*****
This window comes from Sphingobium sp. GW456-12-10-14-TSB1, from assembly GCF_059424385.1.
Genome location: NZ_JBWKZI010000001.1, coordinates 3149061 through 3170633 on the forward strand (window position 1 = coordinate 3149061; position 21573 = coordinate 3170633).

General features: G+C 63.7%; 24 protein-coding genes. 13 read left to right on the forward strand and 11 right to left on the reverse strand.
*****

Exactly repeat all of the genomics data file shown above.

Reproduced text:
This window comes from Sphingobium sp. GW456-12-10-14-TSB1, from assembly GCF_059424385.1.
Genome location: NZ_JBWKZI010000001.1, coordinates 3149061 through 3170633 on the forward strand (window position 1 = coordinate 3149061; position 21573 = coordinate 3170633).

General features: G+C 63.7%; 24 protein-coding genes. 13 read left to right on the forward strand and 11 right to left on the reverse strand.